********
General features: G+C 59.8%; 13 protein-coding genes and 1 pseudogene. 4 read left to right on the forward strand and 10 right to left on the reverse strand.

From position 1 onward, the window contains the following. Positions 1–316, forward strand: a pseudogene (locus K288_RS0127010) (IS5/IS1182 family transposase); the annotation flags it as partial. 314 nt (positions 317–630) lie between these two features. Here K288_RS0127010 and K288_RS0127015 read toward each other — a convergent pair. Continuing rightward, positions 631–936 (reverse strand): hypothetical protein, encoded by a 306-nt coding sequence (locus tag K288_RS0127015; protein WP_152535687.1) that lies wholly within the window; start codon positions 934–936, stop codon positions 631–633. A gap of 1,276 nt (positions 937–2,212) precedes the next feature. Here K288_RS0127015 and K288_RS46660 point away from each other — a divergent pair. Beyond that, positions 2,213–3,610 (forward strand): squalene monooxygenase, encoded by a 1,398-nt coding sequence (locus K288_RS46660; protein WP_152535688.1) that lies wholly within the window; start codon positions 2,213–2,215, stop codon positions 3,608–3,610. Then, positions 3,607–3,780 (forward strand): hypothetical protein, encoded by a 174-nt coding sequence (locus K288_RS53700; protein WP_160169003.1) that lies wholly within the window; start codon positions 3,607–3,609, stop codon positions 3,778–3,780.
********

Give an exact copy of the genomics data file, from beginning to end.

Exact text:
General features: G+C 59.8%; 13 protein-coding genes and 1 pseudogene. 4 read left to right on the forward strand and 10 right to left on the reverse strand.

From position 1 onward, the window contains the following. Positions 1–316, forward strand: a pseudogene (locus K288_RS0127010) (IS5/IS1182 family transposase); the annotation flags it as partial. 314 nt (positions 317–630) lie between these two features. Here K288_RS0127010 and K288_RS0127015 read toward each other — a convergent pair. Continuing rightward, positions 631–936 (reverse strand): hypothetical protein, encoded by a 306-nt coding sequence (locus tag K288_RS0127015; protein WP_152535687.1) that lies wholly within the window; start codon positions 934–936, stop codon positions 631–633. A gap of 1,276 nt (positions 937–2,212) precedes the next feature. Here K288_RS0127015 and K288_RS46660 point away from each other — a divergent pair. Beyond that, positions 2,213–3,610 (forward strand): squalene monooxygenase, encoded by a 1,398-nt coding sequence (locus K288_RS46660; protein WP_152535688.1) that lies wholly within the window; start codon positions 2,213–2,215, stop codon positions 3,608–3,610. Then, positions 3,607–3,780 (forward strand): hypothetical protein, encoded by a 174-nt coding sequence (locus K288_RS53700; protein WP_160169003.1) that lies wholly within the window; start codon positions 3,607–3,609, stop codon positions 3,778–3,780.